It's strangely alluring to puzzle over the question of what constitutes the national flavor of an art form. In poetry, the sound of the language must certainly be an element, but I think poets may also reveal an eye for the image that is peculiarly American. And of course, for some reason, American artists seem especially focused on the minutiae of popular culture. I'd be interested to hear your thoughts on the matter.
Thursday, June 11, 2009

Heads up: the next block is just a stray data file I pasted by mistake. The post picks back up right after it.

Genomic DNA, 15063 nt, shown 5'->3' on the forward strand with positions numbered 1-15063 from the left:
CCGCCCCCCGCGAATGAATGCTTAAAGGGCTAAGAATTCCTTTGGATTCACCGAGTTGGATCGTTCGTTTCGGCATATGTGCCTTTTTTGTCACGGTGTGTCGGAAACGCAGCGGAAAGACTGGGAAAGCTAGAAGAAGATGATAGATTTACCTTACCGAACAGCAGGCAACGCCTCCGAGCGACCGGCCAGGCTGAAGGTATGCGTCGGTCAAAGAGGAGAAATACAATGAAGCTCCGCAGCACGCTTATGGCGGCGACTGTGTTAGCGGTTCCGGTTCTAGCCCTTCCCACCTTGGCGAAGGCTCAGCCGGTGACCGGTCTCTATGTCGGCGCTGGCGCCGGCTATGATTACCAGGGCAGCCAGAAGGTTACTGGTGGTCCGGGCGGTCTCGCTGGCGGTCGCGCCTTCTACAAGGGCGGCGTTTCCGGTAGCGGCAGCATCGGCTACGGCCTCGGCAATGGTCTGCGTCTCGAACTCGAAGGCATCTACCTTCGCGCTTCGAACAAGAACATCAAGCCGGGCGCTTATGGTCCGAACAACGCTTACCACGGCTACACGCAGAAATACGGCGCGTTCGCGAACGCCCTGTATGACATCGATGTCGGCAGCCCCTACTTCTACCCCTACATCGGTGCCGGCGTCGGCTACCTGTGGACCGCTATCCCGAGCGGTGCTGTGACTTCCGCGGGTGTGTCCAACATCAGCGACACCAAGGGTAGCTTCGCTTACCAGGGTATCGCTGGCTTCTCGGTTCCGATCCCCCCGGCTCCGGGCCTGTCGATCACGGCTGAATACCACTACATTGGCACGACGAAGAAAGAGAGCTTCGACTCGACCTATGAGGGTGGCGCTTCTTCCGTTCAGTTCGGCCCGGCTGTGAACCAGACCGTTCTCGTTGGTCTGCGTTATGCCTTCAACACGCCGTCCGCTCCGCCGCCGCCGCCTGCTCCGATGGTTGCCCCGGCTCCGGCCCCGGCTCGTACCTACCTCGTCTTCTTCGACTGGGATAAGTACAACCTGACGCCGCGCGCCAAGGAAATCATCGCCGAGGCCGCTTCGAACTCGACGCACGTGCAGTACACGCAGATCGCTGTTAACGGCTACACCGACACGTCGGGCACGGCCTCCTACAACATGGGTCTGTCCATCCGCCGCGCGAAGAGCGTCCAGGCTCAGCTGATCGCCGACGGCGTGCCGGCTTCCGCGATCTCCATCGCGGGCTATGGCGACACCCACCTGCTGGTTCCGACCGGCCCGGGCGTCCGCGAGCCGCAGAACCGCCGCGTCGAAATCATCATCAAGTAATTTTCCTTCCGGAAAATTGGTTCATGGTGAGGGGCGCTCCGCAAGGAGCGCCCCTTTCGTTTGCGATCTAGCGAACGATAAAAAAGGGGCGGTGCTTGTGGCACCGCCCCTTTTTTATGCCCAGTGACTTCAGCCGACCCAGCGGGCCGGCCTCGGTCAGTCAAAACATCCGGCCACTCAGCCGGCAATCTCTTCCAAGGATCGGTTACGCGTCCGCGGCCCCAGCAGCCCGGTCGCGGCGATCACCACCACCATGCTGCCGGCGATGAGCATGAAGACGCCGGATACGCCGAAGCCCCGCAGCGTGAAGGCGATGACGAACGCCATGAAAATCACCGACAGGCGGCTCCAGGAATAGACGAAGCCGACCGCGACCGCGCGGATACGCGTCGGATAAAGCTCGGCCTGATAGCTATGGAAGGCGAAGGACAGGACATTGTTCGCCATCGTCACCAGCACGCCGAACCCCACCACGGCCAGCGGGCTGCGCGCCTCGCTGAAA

CavanKerry Press is beginning to enter the production phase of my next poetry collection, How the Crimes Happened, due out next April; and I'm really happy that we're going to use one of my husband's photographs on the cover. At the moment, this blue station wagon (scroll through till you get to it) is the one that seems most likely. Initially I didn't consider it as a possibility, but I've always liked it a lot, partly because it reminds me of Lucky Strikes, which my grandmother used to smoke. The designer argued that even though my poems aren't about demolition derby cars, the image nonetheless matches my poems "which are very American." That remark gave me pause, considering how much British literature I read. But I suppose he might be right.